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Genetic Testing


Cancer is a common disease, and many families have at least a few members who have had cancer. While cancers are often caused by a cancer-causing environment or lifestyle factors, sometimes it can be inherited. These cancers are caused by an abnormal gene passed along from generation to generation.

Although this is often referred to as inherited cancer, what is inherited is the abnormal gene that can lead to cancer, not the cancer itself. In children with ACT, about 50% test positive for a specific inherited mutation in a gene named TP53. This is why patients with ACT should undergo genetic testing, even if there is no history of cancer in the family.

  1. There are several disorders that are associated with an increase incidence of pediatric ACT.

    ACT is a common cancer among children of families with Li-Fraumeni syndrome (LFS). This is a rare disorder that increases the risk of several different cancers. A similar condition called Li-Fraumeni-like syndrome (LFL) shares many features of LFS. Both conditions greatly increase the chances of developing multiple cancers beginning in childhood. However, the specific tumor types that occur in family members may be different. About 3% to 10% of LFS-associated cancers are ACTs.

    Other disorders that are associated with an increased risk of pediatric ACT include:

  2. There are many things to consider when thinking about TP53 testing. Learning the results of a genetic test can affect your entire family. Before doing genetic testing, think carefully about how knowing the test results might affect you, your child and other family members.  Once a child tests positive for a TP53 mutation, adult family members may want to know if they have the same mutation. Their test results would give them information about their own cancer risk. For this reason, it might be important to tell other family members about the presence of an inherited TP53 mutation.

    If your child’s test does not show the TP53 mutation, your family members will not benefit from testing. You or your child might have sporadic ACT.

    Knowing your family medical history can help you make changes to lower your cancer risk. If you have a higher risk of certain cancers, your doctor might recommend screening tests for other cancers earlier than usual or more often. You or your family members might need other tests and regular checkups by a doctor. Eating healthy foods, getting regular exercise and quitting smoking can lower your chances of getting cancer, heart disease and other conditions.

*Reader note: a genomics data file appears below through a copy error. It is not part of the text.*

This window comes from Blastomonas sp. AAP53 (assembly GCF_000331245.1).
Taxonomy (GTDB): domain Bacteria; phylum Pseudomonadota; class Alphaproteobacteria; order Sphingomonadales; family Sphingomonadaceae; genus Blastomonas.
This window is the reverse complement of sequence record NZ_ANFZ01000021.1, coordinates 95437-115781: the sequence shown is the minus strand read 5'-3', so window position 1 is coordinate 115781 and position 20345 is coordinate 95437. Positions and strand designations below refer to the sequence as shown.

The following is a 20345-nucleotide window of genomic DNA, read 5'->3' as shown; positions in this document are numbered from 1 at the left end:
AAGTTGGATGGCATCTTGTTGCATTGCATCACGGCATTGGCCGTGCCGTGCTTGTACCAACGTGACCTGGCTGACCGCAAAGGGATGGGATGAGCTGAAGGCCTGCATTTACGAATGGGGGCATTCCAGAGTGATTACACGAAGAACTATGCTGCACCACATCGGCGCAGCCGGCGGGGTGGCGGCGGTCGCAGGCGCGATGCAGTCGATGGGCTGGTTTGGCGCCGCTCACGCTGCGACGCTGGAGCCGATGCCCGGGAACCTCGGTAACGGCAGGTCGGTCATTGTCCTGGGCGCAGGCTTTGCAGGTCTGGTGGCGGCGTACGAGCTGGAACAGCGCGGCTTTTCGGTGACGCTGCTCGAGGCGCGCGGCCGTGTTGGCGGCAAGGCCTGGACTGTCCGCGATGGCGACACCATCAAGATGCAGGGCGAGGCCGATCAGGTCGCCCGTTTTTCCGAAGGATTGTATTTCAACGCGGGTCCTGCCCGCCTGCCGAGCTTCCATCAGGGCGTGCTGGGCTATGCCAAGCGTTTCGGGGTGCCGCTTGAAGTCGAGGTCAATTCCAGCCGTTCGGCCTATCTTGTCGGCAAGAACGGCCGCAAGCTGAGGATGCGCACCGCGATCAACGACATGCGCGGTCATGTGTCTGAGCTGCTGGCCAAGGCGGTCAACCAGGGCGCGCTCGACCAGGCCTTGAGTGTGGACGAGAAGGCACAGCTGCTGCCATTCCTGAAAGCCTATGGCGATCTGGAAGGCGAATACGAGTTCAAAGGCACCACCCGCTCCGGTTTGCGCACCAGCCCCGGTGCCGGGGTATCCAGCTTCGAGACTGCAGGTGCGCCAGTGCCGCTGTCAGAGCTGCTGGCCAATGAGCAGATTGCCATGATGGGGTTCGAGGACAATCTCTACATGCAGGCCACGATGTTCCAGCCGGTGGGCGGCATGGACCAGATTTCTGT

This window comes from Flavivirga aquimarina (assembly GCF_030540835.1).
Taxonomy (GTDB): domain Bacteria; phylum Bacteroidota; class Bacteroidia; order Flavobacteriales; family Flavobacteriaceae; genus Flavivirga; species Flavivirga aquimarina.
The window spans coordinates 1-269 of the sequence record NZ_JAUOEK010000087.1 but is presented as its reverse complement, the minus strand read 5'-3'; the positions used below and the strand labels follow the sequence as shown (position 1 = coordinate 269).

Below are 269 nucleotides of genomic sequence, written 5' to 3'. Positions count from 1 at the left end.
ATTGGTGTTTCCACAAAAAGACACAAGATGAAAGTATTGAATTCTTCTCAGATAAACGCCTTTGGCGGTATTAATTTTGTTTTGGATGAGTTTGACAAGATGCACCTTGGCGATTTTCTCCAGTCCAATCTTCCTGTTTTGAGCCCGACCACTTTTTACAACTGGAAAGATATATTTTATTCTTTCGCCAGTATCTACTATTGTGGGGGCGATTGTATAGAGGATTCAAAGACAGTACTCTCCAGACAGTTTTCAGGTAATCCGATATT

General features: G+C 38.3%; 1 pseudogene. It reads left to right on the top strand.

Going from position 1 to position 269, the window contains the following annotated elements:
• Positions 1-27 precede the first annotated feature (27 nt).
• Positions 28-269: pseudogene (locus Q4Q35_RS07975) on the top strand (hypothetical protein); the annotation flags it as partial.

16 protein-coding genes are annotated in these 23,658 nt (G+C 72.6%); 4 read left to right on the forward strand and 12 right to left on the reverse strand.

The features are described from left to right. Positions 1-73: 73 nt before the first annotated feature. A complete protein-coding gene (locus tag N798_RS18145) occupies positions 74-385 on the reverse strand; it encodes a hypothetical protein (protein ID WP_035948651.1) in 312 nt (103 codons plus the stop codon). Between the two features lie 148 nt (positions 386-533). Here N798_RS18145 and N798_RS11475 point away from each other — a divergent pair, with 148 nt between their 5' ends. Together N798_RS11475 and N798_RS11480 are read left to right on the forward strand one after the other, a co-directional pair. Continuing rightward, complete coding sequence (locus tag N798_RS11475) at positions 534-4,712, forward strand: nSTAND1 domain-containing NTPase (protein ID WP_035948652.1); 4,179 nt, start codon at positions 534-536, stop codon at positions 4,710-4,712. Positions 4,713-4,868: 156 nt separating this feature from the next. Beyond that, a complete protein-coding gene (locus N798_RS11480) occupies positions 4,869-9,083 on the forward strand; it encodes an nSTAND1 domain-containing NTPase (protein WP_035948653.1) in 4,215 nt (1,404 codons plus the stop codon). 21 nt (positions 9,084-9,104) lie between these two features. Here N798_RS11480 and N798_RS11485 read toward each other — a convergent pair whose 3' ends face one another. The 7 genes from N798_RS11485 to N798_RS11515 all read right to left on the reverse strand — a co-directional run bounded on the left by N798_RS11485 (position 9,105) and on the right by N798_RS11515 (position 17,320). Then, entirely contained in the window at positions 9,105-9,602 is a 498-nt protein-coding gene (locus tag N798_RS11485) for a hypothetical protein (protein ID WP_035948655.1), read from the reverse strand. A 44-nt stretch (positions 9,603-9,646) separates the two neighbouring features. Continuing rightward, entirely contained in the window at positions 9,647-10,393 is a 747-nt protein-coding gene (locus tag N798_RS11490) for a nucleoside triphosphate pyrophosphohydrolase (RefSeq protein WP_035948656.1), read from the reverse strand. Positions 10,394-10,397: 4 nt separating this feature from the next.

Some people choose to have genetic testing because the results can help them decide about cancer screening, treatment and family planning. The presence of an inherited TP53 mutation could make you feel better knowing the reason for developing ACT. This will also help doctors decide about treatment options and help you make decisions about family planning and improving your lifestyle.

    Some families choose not to have genetic testing because they believe knowing about a mutation would make them worry about cancer risk or feel guilty about passing on the mutation. Moreover, some families are just not interested in genetic testing.

    If you aren’t sure about whether to have genetic testing, it can help to talk about it with doctors, genetic counselors and advisers like friends or spiritual leaders. This also applies to children and teenagers. Genetic testing is available at any age and may not be immediately necessary.

  3. How you choose to share test results with family members depends on your comfort level and relationship with each family member. Genetic testing can cause many emotions. Some people might feel better after learning their risk of cancer and other diseases. Other people might worry about their cancer risk or feel they have no control over the future.

    Each person should decide whether to be tested or tell other family members about their test results. Your genetic counselor can help you share the information in the way that is most comfortable for you.

If you have a family history of cancer, or if you would like to find out whether you or a family member has an increased likelihood of developing cancer, we encourage you to consult with a specialist who has experience in the area of hereditary cancer, cancer risk assessment, and genetic counseling and testing.

If you or your child is currently a St. Jude patient, contact the Cancer Predisposition Program